Jim Brosnan

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Jim Brosnan
Jim Brosnan.jpg
Pitcher
Born: (1929-10-24) October 24, 1929 (age 84)
Cincinnati, Ohio
Batted: RightThrew: Right
MLB debut
April 15, 1954 for the Chicago Cubs
Last MLB appearance
September 21, 1963 for the Chicago White Sox
Career statistics
Win-loss record55-47
Earned run average3.54
Strikeouts507
Saves67
Teams
 
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Jim Brosnan
Jim Brosnan.jpg
Pitcher
Born: (1929-10-24) October 24, 1929 (age 84)
Cincinnati, Ohio
Batted: RightThrew: Right
MLB debut
April 15, 1954 for the Chicago Cubs
Last MLB appearance
September 21, 1963 for the Chicago White Sox
Career statistics
Win-loss record55-47
Earned run average3.54
Strikeouts507
Saves67
Teams

James Patrick Brosnan (born October 24, 1929) was a Major League Baseball player from 1954 and 1956 through 1963. He was a pitcher for the Chicago Cubs, St. Louis Cardinals, Cincinnati Reds and Chicago White Sox. Coincidentally, he was born on Black Thursday, the beginning stage of the Stock Market Crash.

While known as a moderately effective pitcher, both as a starter and a reliever, he gained additional fame by becoming one of the first athletes to publish a candid personal diary. Generally speaking, up to that point such books were "sanitized" for the general public and used a ghost writer. Brosnan was known as an intellectual, relatively speaking, for keeping books in his locker to read; and the authorship of the books he wrote listed only himself as the writer. Wearing glasses also contributed to his "Professor" persona.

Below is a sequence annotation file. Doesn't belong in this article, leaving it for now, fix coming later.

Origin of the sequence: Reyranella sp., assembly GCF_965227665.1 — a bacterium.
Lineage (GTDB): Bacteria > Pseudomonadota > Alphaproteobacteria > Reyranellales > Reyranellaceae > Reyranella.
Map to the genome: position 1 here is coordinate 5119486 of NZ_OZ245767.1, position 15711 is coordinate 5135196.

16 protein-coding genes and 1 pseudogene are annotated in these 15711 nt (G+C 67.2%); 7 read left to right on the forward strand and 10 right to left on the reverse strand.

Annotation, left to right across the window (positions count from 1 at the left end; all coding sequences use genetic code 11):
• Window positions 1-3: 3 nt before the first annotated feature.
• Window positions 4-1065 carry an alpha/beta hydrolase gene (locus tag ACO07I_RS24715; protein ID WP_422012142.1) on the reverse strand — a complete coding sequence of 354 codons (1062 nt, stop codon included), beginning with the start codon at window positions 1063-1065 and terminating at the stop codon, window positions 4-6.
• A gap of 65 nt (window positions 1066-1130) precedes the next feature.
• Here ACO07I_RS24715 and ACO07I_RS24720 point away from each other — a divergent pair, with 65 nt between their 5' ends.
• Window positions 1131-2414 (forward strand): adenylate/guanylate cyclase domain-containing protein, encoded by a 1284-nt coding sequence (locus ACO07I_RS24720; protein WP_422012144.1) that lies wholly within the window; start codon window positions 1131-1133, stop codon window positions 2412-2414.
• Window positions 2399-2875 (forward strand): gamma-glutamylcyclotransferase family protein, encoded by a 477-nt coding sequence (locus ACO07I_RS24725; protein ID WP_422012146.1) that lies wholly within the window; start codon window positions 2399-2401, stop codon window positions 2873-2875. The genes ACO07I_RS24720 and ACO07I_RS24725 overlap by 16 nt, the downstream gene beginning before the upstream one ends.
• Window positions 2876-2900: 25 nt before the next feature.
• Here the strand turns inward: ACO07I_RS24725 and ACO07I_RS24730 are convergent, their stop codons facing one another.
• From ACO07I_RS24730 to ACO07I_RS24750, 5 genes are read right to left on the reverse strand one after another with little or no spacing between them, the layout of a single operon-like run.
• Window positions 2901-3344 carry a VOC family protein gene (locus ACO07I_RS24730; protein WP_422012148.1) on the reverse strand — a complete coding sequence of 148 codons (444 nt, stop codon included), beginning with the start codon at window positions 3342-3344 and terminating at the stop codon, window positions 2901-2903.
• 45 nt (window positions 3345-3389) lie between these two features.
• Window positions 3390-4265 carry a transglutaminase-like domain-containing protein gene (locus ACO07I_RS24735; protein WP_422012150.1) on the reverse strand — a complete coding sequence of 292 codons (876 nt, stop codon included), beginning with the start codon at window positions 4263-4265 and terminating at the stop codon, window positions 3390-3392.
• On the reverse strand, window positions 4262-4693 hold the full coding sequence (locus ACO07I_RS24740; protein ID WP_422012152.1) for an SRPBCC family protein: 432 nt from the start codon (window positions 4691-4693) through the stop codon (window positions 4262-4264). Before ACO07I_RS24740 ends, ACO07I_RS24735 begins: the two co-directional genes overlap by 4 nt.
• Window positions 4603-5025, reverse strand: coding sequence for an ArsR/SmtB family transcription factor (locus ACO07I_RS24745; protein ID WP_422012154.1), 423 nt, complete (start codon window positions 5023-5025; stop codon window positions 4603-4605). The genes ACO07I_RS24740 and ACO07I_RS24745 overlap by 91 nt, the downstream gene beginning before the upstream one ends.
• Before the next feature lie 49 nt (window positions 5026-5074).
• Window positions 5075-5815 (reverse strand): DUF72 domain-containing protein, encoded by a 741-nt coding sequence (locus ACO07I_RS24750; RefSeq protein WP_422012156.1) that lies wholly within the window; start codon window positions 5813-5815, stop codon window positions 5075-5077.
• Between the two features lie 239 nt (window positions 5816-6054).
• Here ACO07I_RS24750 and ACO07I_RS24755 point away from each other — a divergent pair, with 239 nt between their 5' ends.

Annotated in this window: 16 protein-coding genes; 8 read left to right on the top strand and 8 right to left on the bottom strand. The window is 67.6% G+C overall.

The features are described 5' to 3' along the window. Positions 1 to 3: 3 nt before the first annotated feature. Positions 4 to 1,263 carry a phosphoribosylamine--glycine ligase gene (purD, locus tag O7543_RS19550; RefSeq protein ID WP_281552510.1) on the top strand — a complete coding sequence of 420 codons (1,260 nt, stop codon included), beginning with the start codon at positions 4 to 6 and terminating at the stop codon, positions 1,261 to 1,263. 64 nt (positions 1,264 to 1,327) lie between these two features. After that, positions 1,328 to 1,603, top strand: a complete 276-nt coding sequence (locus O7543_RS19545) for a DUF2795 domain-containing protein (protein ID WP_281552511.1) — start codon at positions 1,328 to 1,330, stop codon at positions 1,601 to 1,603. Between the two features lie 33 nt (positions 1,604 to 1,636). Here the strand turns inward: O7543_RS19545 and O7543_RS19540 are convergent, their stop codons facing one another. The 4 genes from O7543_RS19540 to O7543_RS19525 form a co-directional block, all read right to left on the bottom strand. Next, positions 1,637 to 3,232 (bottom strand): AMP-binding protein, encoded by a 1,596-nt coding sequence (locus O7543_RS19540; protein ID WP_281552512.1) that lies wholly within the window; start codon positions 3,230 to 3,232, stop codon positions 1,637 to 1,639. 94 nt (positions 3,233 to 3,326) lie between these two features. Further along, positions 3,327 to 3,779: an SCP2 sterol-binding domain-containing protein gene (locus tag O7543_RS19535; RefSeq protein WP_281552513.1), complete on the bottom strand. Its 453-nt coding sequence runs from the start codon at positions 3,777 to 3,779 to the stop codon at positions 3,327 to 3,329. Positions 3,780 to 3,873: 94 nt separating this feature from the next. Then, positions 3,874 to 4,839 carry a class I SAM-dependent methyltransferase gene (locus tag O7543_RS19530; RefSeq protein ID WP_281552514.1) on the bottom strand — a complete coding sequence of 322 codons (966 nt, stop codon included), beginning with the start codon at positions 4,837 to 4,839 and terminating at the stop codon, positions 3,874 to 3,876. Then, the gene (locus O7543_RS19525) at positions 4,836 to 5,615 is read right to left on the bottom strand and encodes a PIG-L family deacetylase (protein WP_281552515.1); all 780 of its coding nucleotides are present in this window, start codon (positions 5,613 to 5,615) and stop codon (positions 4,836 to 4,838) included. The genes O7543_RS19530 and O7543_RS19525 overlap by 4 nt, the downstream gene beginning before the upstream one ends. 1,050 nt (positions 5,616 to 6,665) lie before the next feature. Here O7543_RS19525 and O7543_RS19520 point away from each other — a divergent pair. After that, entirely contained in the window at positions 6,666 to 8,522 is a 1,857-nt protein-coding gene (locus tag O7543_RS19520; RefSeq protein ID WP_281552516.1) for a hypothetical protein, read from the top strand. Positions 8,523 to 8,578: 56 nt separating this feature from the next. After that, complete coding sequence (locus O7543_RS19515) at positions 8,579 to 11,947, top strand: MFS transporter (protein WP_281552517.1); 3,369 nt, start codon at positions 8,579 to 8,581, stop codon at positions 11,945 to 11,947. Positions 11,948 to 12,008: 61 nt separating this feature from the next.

The first of his books was about his 1959 season, a season which found him being traded from St. Louis to Cincinnati around the halfway point, and was titled The Long Season. It garnered some degree of criticism by those who felt Brosnan had violated the "sanctity" of the clubhouse. In that way it anticipated, by ten years, the firestorm of opinion that would come in the wake of Jim Bouton's book, Ball Four. However, Brosnan's book focused more on feelings and less on the kind of salacious details that Bouton's book would contain. Regardless, its critics included Joe Garagiola, whose own autobiography, Baseball Is a Funny Game, was entertaining but was of the traditional variety. He characterized Brosnan as a "a loner; a rebel".

Two years later, Brosnan again kept a diary, a fortuitous circumstance as the Reds would win the National League championship in 1961, before falling to the New York Yankees in the World Series. Brosnan also had one of his best years statistically, with 10 wins, only 4 losses, and 16 saves in 53 games as a relief pitcher. Brosnan's book was published under the appropriate title Pennant Race.

After his playing days, Brosnan continued writing and also became a sportscaster.

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